As 2019 begins to wind down, your list of autumn chores may be ramping up a bit. Raking leaves, cleaning the gutters and cutting firewood are typical activities in which many homeowners participate.

However, if you want to make your backyard a welcoming haven this fall and winter, maybe you can take a more laid back approach. Sleep in a bit and don’t worry about keeping up with your neighbors.

This time of year, some tidy gardeners are ready to snip the stems of perennials in the flower garden. However, seed heads of coneflowers, black-eyed Susans and other native wildflowers provide a smorgasbord for birds. In addition, native species of grasses make good forage after they go to seed. Letting other dead plants stick around can provide protein packed snacks for birds in the form of insect larvae.

If raking leaves just isn’t your thing, save yourself some time and backaches by skipping this chore. The leaves are important because they rot and enrich the soil. They also provide a place for bugs and birds to forage for food. For those of you who simply can’t take a complete hands off approach, consider composting some of the leaves while leaving some scattered across the landscape. Other options for the leaves are to rake them into your flower beds or mulch them with the mower to nourish your lawn. Fallen leaves also provide a habitat for lots of little critters such as salamanders, snails, worms and toads.

Oftentimes, a windy day not only knocks leaves off the trees, it also can dislodge some tree limbs. Rather than hauling off these branches, consider building a small brush pile that will shelter birds from bad weather and predators. It also can serve as a home to rabbits and other small wildlife. The pile will settle and decompose over the season, making room for next year’s additions.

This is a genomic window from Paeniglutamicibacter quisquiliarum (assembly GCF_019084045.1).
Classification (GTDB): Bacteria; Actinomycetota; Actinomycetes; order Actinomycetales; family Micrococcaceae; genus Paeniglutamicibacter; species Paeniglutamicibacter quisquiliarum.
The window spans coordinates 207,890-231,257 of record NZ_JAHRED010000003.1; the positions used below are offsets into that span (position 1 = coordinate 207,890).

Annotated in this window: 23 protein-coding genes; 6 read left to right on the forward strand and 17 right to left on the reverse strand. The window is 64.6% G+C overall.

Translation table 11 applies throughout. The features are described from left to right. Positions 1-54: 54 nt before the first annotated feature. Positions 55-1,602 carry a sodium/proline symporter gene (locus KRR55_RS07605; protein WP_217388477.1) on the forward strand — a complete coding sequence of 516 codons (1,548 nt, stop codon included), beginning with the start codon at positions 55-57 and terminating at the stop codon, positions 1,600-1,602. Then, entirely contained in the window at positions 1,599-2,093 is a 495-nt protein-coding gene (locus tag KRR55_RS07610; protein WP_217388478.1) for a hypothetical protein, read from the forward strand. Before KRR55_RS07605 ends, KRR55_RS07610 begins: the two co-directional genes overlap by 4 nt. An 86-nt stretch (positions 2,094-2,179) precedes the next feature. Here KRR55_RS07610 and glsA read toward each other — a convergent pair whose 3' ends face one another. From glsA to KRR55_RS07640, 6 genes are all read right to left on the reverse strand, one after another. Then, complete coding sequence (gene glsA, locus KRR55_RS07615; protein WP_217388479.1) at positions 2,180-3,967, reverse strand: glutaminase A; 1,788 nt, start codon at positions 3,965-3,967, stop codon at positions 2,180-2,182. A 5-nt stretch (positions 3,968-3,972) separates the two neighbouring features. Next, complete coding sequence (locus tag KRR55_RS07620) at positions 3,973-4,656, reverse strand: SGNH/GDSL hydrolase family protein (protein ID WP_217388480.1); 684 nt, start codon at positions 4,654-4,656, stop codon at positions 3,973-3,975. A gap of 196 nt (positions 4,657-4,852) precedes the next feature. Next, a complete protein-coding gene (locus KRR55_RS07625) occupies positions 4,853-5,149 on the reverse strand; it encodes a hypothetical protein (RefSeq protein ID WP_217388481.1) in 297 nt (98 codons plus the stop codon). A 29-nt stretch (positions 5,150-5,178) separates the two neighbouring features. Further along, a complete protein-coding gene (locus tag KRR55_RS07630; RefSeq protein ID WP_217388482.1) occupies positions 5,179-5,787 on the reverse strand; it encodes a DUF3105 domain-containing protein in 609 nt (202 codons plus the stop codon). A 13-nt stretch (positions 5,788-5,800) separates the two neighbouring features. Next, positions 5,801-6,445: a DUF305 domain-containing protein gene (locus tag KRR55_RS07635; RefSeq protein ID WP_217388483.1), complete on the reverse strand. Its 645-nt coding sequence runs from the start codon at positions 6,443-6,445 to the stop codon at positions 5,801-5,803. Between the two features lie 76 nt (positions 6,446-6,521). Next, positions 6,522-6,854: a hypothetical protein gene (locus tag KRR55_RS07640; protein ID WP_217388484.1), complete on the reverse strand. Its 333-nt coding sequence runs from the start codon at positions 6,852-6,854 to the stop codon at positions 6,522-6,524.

As long as you aren’t keeping up with the neighbors when it comes to removing leaves from your yard, go ahead and skip the weed and feed mixtures. Grass clippings and mulched leaf litter provide plenty of plant nutrition. Store-bought fertilizers only encourage more nonnative plants to grow. Generally, these native grasses, shrubs, trees and flowering plants don’t need chemical inputs. You’re not only keeping your landscape attractive for bugs and birds, you’ll save a few bucks, too.

This time of year is good to hit the nursery for native shrubs and trees. It’s much more comfortable to work outside now than it is in the blistering heat of summer. Native dogwoods, hawthorns, sumacs and other flowering shrubs produce small fruits that not only feed the bird population during the cold months, but also provide a wonderful pop of color in the winter landscape.

David Hillock is a consumer horticulturist with OSU cooperative extension.

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